I’m sure you’ll have seen this many times before on here, but context is everything.

If the setup needs all the nodes to be working to a particular set of settings, then I can see you’d need to download them in a short period of time. But if they don’t have to be in sync as quickly as possible, then it could all be spread out.

But we don’t have context, so it’s hard to make suggestions …

There are worse things than confirmed uplinks & holding parties during Covid lockdown and confirmed downlinks are definitely one of them.

There are various ways of continuously acknowledging the status without adding to the payload.

As it happens your one byte could just as easily be two as it’s exactly the same number of chirps / airtime so makes no difference to anything.

Or you could use the port number.

The ‘trick’ is to embed a number in to the downlink that is like a version which the device then uses when it uplinks to indicate which version of settings it’s heard. So if you get an uplink with a previous version number, you re-do the downlink for that device.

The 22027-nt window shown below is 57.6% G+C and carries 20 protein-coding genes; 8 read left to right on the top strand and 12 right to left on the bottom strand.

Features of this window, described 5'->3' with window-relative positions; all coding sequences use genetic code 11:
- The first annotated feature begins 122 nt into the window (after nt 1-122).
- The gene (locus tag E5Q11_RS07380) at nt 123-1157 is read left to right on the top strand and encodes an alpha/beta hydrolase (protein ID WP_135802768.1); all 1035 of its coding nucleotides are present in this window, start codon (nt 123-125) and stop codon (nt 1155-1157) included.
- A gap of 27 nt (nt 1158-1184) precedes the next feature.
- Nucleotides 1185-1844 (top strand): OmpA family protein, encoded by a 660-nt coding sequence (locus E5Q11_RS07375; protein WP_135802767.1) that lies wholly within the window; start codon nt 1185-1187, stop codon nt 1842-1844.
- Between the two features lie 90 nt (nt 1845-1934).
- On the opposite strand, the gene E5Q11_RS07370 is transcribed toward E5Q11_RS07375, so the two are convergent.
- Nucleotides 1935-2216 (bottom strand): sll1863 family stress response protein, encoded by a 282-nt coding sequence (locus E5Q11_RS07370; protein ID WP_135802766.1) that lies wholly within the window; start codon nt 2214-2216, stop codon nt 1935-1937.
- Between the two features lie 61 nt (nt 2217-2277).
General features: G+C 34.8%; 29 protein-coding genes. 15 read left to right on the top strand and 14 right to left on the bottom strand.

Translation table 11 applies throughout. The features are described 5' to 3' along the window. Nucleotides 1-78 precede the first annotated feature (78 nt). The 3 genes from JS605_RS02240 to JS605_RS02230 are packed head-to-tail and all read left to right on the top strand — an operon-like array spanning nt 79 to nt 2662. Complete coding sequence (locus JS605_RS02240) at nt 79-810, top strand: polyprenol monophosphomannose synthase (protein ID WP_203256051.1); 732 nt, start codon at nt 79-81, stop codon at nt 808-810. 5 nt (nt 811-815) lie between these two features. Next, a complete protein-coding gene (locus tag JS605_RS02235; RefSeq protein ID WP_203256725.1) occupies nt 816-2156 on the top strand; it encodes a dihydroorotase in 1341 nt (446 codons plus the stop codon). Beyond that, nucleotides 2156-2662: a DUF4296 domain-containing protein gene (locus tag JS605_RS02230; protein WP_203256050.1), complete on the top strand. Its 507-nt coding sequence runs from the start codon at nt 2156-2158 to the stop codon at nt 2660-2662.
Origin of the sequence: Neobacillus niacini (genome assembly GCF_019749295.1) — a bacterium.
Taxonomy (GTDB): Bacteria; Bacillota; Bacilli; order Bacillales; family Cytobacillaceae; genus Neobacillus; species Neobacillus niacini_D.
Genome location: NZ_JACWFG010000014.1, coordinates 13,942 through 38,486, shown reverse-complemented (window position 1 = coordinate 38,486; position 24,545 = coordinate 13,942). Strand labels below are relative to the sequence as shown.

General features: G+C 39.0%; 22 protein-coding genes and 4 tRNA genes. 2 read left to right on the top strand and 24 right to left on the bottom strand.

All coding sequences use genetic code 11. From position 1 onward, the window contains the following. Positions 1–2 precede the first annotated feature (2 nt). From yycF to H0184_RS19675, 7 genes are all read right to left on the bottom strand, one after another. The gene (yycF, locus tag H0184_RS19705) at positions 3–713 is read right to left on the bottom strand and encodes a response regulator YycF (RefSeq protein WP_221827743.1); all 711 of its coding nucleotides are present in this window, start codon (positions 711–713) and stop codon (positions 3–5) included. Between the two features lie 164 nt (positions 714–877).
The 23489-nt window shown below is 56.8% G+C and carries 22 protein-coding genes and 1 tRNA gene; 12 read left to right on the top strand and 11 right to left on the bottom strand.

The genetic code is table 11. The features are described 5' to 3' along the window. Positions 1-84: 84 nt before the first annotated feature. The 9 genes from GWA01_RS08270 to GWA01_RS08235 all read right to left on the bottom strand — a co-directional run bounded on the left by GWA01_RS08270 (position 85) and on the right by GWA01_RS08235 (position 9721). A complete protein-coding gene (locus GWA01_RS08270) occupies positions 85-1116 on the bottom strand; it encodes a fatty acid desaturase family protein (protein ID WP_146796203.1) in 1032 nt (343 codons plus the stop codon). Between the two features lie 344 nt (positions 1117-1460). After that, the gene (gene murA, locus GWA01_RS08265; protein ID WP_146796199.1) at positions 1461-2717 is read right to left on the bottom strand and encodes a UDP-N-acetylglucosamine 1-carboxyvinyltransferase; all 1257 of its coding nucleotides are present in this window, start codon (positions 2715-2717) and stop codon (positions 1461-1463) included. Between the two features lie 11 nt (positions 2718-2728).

Overall, 1000 devices in a smaller area just screams a multi-cast message - any reason why this can’t be done?

And with all those devices, I’d have three gateways just for redundancy - bit daft having 1,000 devices and then the only gateway dies and it all just stops…


I am not too concerned about the joining of the nodes (but it is ISM and you need to take others into consideration) as this will be done in one or more days, so this will be spread.

Is it the same limits as for a node, can’t recall off hand now.

I do understand what you say about the SF, the range is short, nearly WiFi but not quit that short…but need to take this into consideration…maybe a random SF selection for joining. Defiantly a point to implement.

Gain can be as low as possible, as the range is <500m.

I am interested in the uplink content, downlink is I am alive my parity bit is 0/1, I am Class A, here in 5 sec I am waiting for my uplink.

The only consideration why I were thinking of a confirmed uplink, are the numbers of uplinks and the success rate of uplinks.